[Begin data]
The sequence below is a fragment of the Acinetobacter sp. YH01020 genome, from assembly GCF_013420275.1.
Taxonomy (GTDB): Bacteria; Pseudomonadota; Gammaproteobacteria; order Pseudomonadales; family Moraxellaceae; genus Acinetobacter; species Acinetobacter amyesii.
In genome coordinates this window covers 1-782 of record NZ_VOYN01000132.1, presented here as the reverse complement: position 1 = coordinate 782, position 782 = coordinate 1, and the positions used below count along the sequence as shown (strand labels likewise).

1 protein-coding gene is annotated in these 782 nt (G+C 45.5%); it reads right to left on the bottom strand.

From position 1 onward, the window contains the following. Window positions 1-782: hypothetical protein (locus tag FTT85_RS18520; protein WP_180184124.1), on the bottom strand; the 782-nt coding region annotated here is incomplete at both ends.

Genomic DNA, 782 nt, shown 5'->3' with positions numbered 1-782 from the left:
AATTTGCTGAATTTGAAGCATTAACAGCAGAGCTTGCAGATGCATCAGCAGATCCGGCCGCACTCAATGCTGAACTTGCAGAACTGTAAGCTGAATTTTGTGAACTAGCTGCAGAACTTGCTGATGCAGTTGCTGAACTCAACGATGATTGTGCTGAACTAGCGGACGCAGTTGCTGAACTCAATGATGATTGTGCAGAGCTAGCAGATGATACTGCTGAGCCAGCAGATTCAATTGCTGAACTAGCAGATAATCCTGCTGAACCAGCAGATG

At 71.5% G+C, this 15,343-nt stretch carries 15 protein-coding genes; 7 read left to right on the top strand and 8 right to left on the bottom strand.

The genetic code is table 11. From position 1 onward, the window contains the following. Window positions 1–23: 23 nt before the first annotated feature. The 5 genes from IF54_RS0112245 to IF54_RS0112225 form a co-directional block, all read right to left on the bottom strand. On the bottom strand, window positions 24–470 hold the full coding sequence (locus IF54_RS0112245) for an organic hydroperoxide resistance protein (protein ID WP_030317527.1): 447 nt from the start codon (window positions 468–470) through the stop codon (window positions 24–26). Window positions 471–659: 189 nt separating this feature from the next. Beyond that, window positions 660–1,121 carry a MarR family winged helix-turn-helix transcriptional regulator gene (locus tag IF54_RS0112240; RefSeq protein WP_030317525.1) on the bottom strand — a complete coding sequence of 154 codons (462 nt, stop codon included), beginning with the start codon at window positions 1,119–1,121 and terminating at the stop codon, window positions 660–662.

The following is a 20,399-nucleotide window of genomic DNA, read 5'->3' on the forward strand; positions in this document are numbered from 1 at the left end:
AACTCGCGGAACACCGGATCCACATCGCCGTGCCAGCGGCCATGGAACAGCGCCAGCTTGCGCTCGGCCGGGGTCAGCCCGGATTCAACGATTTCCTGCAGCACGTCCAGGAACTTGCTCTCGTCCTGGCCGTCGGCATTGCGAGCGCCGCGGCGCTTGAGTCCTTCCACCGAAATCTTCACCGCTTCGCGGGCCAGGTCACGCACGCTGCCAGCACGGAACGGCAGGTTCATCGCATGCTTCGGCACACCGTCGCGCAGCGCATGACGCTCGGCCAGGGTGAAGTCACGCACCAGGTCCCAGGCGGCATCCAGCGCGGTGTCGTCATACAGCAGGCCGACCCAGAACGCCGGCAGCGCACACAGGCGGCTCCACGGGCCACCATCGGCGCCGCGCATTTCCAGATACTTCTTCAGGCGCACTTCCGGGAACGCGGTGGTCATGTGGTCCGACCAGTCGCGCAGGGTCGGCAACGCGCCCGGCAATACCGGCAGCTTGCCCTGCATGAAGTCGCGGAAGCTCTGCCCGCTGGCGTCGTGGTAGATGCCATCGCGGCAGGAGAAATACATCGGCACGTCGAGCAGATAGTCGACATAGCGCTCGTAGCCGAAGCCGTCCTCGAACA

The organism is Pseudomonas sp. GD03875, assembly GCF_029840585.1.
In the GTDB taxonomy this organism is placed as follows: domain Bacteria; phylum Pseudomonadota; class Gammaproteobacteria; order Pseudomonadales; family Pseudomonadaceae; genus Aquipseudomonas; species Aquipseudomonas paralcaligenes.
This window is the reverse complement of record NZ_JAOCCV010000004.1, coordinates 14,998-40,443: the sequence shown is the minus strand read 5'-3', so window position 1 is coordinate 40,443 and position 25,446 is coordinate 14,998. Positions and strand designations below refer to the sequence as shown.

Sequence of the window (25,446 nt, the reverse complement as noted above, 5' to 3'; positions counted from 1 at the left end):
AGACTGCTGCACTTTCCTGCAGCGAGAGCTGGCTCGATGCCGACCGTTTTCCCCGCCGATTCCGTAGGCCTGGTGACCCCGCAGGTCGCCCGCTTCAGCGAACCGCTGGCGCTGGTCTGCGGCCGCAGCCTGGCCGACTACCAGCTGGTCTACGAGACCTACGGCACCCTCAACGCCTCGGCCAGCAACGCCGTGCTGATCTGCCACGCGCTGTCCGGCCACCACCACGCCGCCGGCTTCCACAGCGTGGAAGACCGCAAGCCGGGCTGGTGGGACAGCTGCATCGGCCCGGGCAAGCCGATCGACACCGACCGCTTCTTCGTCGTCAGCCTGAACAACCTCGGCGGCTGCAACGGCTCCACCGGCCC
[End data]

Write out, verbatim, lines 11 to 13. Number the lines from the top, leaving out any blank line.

AACTCGCGGAACACCGGATCCACATCGCCGTGCCAGCGGCCATGGAACAGCGCCAGCTTGCGCTCGGCCGGGGTCAGCCCGGATTCAACGATTTCCTGCAGCACGTCCAGGAACTTGCTCTCGTCCTGGCCGTCGGCATTGCGAGCGCCGCGGCGCTTGAGTCCTTCCACCGAAATCTTCACCGCTTCGCGGGCCAGGTCACGCACGCTGCCAGCACGGAACGGCAGGTTCATCGCATGCTTCGGCACACCGTCGCGCAGCGCATGACGCTCGGCCAGGGTGAAGTCACGCACCAGGTCCCAGGCGGCATCCAGCGCGGTGTCGTCATACAGCAGGCCGACCCAGAACGCCGGCAGCGCACACAGGCGGCTCCACGGGCCACCATCGGCGCCGCGCATTTCCAGATACTTCTTCAGGCGCACTTCCGGGAACGCGGTGGTCATGTGGTCCGACCAGTCGCGCAGGGTCGGCAACGCGCCCGGCAATACCGGCAGCTTGCCCTGCATGAAGTCGCGGAAGCTCTGCCCGCTGGCGTCGTGGTAGATGCCATCGCGGCAGGAGAAATACATCGGCACGTCGAGCAGATAGTCGACATAGCGCTCGTAGCCGAAGCCGTCCTCGAACA

The organism is Pseudomonas sp. GD03875, assembly GCF_029840585.1.
In the GTDB taxonomy this organism is placed as follows: domain Bacteria; phylum Pseudomonadota; class Gammaproteobacteria; order Pseudomonadales; family Pseudomonadaceae; genus Aquipseudomonas; species Aquipseudomonas paralcaligenes.